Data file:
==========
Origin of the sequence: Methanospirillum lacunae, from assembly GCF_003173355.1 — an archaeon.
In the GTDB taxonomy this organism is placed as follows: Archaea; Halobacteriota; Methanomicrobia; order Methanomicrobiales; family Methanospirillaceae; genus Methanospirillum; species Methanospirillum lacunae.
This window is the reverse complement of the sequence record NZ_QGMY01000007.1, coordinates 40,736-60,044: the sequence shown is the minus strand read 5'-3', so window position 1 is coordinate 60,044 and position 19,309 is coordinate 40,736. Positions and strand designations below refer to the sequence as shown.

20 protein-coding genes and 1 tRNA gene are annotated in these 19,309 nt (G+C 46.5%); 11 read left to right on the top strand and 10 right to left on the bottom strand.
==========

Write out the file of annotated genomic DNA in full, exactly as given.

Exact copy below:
Origin of the sequence: Methanospirillum lacunae, from assembly GCF_003173355.1 — an archaeon.
In the GTDB taxonomy this organism is placed as follows: Archaea; Halobacteriota; Methanomicrobia; order Methanomicrobiales; family Methanospirillaceae; genus Methanospirillum; species Methanospirillum lacunae.
This window is the reverse complement of the sequence record NZ_QGMY01000007.1, coordinates 40,736-60,044: the sequence shown is the minus strand read 5'-3', so window position 1 is coordinate 60,044 and position 19,309 is coordinate 40,736. Positions and strand designations below refer to the sequence as shown.

20 protein-coding genes and 1 tRNA gene are annotated in these 19,309 nt (G+C 46.5%); 11 read left to right on the top strand and 10 right to left on the bottom strand.